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As Ann Demeulemeester celebrates ten years designing for men, she explains why they are the perfect models for her deceptively minimal designs, “Men have beautiful bodies. I like that they have straight shoulders, a long slim body and no hips.”

“Maybe it took ten years, but I have the impression that I’ve found my own voice in menswear, and that it’s clear what I’m doing. And I also get the impression that I can add something to menswear that hasn’t been done before. And that is very inspiring.” Ann Demeulemeester launched onto an unsuspecting fashion scene in a moment of punk guerrilla genius when she, along with her fellow “Antwerp Six” designers, hired a truck to show their debut collections at London Fashion Week in 1987. With a long and lean silhouette for women that is to this day still labelled “androgynous”, it was entirely fitting that Demeulemeester should come to set her sights on men’s wardrobes. Her cerebral approach lends itself perfectly to menswear, where attention to detail and subtleties of design are key. The thinking man’s – and let us not forget woman’s – designer, Demeulemeester’s collections are usually answers to questions that she rigorously sets herself, puzzles that fall into place. Her inspiration comes from sources as varied as the work of Herman Hesse, Franççois Truffaut and artists such as Jackson Pollock and Brancusi, and often takes the form of what Demeuelemeester describes as “transmissions of energy” or “energy shocks”. And then, of course, there is her friend and muse Patti Smith, who made an impromptu appearance on the catwalk at her autumn/winter men’s show last year. “The first musical experience that gave me my first energy shock, was Horses by Patti Smith. I was 16 when it came out. It was amazing because I just saw the cover in the shop window and I didn’t know who it was, and all I could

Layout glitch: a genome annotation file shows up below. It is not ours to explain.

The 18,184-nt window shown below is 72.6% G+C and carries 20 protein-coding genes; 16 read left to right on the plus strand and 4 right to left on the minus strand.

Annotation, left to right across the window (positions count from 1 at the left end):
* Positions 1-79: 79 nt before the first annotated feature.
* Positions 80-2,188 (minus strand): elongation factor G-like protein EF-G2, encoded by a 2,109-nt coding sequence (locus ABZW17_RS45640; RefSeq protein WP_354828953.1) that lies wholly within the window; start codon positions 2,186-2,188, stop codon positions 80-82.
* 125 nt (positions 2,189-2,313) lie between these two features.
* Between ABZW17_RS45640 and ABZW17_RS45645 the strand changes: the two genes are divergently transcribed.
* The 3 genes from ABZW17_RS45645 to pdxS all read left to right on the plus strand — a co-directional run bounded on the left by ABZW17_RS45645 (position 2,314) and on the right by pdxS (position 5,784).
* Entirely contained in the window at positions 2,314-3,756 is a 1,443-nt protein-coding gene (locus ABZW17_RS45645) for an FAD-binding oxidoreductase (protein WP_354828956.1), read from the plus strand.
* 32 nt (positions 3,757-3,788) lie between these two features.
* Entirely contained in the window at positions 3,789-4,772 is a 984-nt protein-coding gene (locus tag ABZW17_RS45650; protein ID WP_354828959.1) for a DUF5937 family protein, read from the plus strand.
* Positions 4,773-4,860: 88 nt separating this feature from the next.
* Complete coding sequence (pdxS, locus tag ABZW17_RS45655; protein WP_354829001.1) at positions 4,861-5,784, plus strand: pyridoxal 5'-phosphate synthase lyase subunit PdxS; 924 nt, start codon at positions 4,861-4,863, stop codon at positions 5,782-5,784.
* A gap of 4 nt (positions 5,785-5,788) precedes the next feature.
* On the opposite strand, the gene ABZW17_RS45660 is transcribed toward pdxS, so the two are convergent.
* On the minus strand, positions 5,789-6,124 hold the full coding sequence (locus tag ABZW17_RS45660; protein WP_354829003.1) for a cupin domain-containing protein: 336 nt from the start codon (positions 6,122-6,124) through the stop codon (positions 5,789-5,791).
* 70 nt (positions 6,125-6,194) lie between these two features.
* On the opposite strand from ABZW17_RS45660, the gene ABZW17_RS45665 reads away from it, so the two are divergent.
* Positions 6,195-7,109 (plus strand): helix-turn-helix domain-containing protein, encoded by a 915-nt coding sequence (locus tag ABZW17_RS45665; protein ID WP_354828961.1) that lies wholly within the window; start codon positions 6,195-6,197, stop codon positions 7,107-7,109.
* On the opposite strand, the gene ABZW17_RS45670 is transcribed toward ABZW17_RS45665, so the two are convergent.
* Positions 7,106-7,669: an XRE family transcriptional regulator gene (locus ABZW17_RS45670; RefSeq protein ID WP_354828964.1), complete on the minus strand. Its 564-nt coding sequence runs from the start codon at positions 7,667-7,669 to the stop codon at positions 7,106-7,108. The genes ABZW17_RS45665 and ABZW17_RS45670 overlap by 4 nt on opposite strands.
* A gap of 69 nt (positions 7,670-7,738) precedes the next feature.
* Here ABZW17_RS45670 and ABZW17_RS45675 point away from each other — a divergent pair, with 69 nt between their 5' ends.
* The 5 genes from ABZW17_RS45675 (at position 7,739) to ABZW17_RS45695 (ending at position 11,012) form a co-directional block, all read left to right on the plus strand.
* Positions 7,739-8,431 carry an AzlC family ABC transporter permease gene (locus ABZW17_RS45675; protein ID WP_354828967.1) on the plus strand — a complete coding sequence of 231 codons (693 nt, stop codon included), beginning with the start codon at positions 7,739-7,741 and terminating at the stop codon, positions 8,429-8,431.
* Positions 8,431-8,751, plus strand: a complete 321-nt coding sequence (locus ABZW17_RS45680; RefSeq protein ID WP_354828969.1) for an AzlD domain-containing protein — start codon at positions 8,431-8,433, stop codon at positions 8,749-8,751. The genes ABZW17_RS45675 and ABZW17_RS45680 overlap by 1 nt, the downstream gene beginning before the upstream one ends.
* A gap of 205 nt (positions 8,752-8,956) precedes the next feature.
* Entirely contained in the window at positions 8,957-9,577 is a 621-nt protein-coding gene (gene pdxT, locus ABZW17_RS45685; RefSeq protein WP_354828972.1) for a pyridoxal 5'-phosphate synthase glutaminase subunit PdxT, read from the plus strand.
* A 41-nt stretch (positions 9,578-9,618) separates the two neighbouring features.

think was that one day I would know this woman. And it’s funny, finding myself years later saying that, because some things in life you just know. It’s a beautiful memory for me, to have seen a woman as the best ambassador for my menswear, to have Patti doing the menswear show in Paris. It was not planned at all. It made everyone happy and was beautiful because it was very spontaneous.” Not that the pragmatic Belgian designer holds fashion in the esteem and hushed reverence reserved for works of art. “It’s certainly not art to me. You make clothes and they have to be worn. They have to fit on a body. They are not just made to be beautiful. I think art is much freer. With clothes you’re not free – you are making something for somebody. It doesn’t mean you cannot add your soul to what you’re doing, but in the end, the best thing about it is that it ends up in someone’s wardrobe and becomes part of someone’s life. And hopefully, you can add something with that.” With an enduringly steadfast vision that evolves, rather than fluxes with the trend-driven nature of fashion today, Demeulemeester is a rare example of a designer who listens intently to an inner voice. “Don’t misunderstand me. I have a purpose in not following fashion because I don’t want to get confused by what others are doing. I believe the strength of fashion is the strength of different voices. I don’t want to look because I don’t want to be influenced. I just want to follow my direction because I think it’s the best way to enrich fashion. If we are all doing the same thing, what use is it? It’s just boring.

Text Joanna Schlenzka Photography Martina Hoogland Ivanov Styling Tyler Udall Models Alexander, Carl and Gabriel

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